En español | A deftly paced morality tale of an economic system beyond control, Margin Call is a hauntingly subdued thriller, a boardroom drama that leaves the viewer with that enthralling type of exhaustion that follows a caffeine-fueled all-nighter.
Best of all, writer/director J.C. Chandor has assembled one of the sharpest screen ensembles in years — Kevin Spacey, Jeremy Irons, Demi Moore, Stanley Tucci, and Simon Baker among others — as various-level players at a New York investment bank. The year is 2008, and a young risk analyst (Zachary Quinto) has just figured out that the nation’s collapsing housing market is about to turn the company’s investment portfolio — and the whole economic world — upside down. Turns out the equation the bank had been using to judge acceptable risk was audaciously out of whack. And as Baker’s smirking, confident, but ultimately clueless exec observes, “There are $8 trillion of paper around the world relying on that equation.”
In the hour or so that follows, we become witnesses to the flailing efforts of a steadily ascending sequence of suits to contain a runaway meltdown — or at least minimize the damage within their particular block of midtown Manhattan.
It is to Margin Call’s credit that it finds no easy villains — no human ones, anyway. Indeed, from the outset all we meet are victims of a monolithic system that seems to swat away any effort to tame it. We fade in to find 80 percent of the bank’s employees being fired — even before the coming economic tsunami is detected. Those who are left duly hunker down at their ever-glowing computer monitors and get back to selling products — the nature of which many of them seem to understand only in the dullest sense. In idle moments they obsess over how much their bosses earn, and their bosses in turn spend their millions as fast as they collect them, digging themselves ever deeper into economic holes of their own making — but always confident the business will grow to keep pace with their conspicuous consumption. The movers and shakers, as it turns out, are all “big picture” folks who seldom bother with the details of their megadeals (that’s convenient for us as viewers, because they’re forever asking the office grunts to explain the unfolding catastrophe “in plain English”).
As the wide-eyed young analyst, Quinto is the film’s focus, but Kevin Spacey as Sam, his conflicted boss, is Margin Call’s heart. From his first appearance we don’t know quite what to make of Sam — we find him weeping in his corner office as his staff is being eviscerated via downsizing; but we soon learn he’s crying not for them, but for his dying dog. At least, that’s what he says. Throughout the film, Spacey and his screenwriter/director play a nifty game of hide-and-seek with Sam, who is alternately visionary, cowardly, principled and mercenary. His inherent contradictions echo the system he represents, a great engine of universal prosperity; a cynical exercise in self-enrichment.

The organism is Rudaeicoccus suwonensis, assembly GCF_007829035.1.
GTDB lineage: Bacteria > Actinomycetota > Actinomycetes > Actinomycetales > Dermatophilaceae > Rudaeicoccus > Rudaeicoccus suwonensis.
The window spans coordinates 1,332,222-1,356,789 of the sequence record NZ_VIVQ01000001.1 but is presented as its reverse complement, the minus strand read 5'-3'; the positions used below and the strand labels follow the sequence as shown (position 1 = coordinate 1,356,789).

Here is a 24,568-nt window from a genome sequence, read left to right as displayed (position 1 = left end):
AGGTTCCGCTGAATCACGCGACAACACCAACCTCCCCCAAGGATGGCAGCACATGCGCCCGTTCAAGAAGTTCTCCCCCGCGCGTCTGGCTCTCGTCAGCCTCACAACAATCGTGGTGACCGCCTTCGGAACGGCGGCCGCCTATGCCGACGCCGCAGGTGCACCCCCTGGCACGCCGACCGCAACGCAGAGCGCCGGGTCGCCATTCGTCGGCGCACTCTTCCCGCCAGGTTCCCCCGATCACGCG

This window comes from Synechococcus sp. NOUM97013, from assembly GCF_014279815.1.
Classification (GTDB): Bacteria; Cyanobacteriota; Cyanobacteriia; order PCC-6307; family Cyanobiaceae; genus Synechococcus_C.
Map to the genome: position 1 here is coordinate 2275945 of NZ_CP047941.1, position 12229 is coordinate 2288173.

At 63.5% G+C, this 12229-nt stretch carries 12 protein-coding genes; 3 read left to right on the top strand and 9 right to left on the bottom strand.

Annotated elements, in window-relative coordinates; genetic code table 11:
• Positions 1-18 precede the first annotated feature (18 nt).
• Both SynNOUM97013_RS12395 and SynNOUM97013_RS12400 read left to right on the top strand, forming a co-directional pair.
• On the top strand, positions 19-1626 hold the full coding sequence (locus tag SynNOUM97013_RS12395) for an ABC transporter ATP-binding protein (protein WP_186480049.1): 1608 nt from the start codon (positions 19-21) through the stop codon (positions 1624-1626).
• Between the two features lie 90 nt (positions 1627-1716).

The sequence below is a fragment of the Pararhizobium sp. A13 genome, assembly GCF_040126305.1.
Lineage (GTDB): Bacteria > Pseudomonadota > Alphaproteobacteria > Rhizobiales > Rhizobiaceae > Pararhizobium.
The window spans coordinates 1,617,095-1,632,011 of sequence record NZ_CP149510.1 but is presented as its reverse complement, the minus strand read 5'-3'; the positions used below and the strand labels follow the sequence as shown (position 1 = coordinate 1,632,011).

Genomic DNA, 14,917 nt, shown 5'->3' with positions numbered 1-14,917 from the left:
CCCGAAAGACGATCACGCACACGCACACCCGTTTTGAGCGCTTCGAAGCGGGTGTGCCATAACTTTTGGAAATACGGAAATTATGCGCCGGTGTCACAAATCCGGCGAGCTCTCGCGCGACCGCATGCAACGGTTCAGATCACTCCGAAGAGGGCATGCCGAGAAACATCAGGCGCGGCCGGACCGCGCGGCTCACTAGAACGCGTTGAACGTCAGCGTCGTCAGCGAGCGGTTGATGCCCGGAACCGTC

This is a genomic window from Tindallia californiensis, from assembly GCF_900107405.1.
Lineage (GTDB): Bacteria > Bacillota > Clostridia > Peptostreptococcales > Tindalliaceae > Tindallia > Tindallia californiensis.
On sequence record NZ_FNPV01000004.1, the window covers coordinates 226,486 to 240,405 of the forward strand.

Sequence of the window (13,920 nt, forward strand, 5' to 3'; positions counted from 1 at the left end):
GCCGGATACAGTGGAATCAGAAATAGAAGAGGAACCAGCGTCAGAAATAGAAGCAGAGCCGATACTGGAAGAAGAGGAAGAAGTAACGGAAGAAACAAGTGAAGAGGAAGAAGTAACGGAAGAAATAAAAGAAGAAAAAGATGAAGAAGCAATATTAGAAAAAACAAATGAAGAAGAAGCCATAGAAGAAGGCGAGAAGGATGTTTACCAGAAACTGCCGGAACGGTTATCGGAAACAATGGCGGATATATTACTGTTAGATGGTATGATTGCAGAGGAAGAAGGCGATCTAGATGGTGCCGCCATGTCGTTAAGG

For all its passages of exposition, as the characters explain to each other — and to us — just why the sky is falling, Margin Call is largely about silences. Bravely, almost recklessly, Chandor allows his characters to fall into prolonged periods of contemplation; staring out windows over the blinking blackness of Manhattan, searching each others’ faces for shards of revelation, gazing into space, their thoughts played out through the exemplary cast’s expressive eyes. It’s dangerous territory for any filmmaker; mishandled, you end up in a bad parody of a third-rate 1960s art film. But Chandor, aided no doubt by the accumulated talent and experience of his actors, makes virtually every silent moment beat true. It’s especially the case in a truly remarkable scene, about an hour in, when the company’s CEO, played with smiling, snarling bravado by Jeremy Irons, brings a 3 a.m. board meeting to a screeching halt by walking to the window, staring into the night and saying … absolutely nothing. In that moment, we see what he sees: nothing but inky, death-like darkness.
In Margin Call’s final frames — and even after the final fadeout, Nathan Larson’s ingeniously spare, almost subliminal musical score gives way to the sound of a shovel digging … digging … digging. It would be nice to think it’s the sound of a society burying its past to start anew … but more likely it’s the crunching of doomed industriousness, a world working its way ever deeper into a hole from which it can never escape.